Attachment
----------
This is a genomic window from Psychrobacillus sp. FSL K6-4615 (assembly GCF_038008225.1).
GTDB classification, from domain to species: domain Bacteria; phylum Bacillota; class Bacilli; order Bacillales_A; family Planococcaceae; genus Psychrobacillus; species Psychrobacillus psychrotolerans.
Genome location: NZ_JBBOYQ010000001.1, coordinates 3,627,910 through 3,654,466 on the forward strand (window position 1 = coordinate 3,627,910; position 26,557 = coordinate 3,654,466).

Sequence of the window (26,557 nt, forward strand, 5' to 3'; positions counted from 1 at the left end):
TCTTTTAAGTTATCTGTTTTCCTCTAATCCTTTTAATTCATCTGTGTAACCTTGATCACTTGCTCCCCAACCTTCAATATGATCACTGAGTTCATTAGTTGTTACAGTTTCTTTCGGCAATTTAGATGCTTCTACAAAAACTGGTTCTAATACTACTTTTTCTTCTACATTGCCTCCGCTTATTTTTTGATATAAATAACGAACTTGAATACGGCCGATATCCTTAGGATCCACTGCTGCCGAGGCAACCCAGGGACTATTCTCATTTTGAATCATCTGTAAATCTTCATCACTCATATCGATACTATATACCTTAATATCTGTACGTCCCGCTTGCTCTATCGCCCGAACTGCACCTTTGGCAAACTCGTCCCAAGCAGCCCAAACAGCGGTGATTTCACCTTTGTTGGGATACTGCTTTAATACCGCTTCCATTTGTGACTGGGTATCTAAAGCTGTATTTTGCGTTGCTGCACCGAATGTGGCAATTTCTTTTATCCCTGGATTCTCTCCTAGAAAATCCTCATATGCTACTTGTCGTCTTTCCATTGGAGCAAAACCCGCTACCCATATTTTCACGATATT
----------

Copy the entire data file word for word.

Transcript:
This is a genomic window from Psychrobacillus sp. FSL K6-4615 (assembly GCF_038008225.1).
GTDB classification, from domain to species: domain Bacteria; phylum Bacillota; class Bacilli; order Bacillales_A; family Planococcaceae; genus Psychrobacillus; species Psychrobacillus psychrotolerans.
Genome location: NZ_JBBOYQ010000001.1, coordinates 3,627,910 through 3,654,466 on the forward strand (window position 1 = coordinate 3,627,910; position 26,557 = coordinate 3,654,466).

Sequence of the window (26,557 nt, forward strand, 5' to 3'; positions counted from 1 at the left end):
TCTTTTAAGTTATCTGTTTTCCTCTAATCCTTTTAATTCATCTGTGTAACCTTGATCACTTGCTCCCCAACCTTCAATATGATCACTGAGTTCATTAGTTGTTACAGTTTCTTTCGGCAATTTAGATGCTTCTACAAAAACTGGTTCTAATACTACTTTTTCTTCTACATTGCCTCCGCTTATTTTTTGATATAAATAACGAACTTGAATACGGCCGATATCCTTAGGATCCACTGCTGCCGAGGCAACCCAGGGACTATTCTCATTTTGAATCATCTGTAAATCTTCATCACTCATATCGATACTATATACCTTAATATCTGTACGTCCCGCTTGCTCTATCGCCCGAACTGCACCTTTGGCAAACTCGTCCCAAGCAGCCCAAACAGCGGTGATTTCACCTTTGTTGGGATACTGCTTTAATACCGCTTCCATTTGTGACTGGGTATCTAAAGCTGTATTTTGCGTTGCTGCACCGAATGTGGCAATTTCTTTTATCCCTGGATTCTCTCCTAGAAAATCCTCATATGCTACTTGTCGTCTTTCCATTGGAGCAAAACCCGCTACCCATATTTTCACGATATT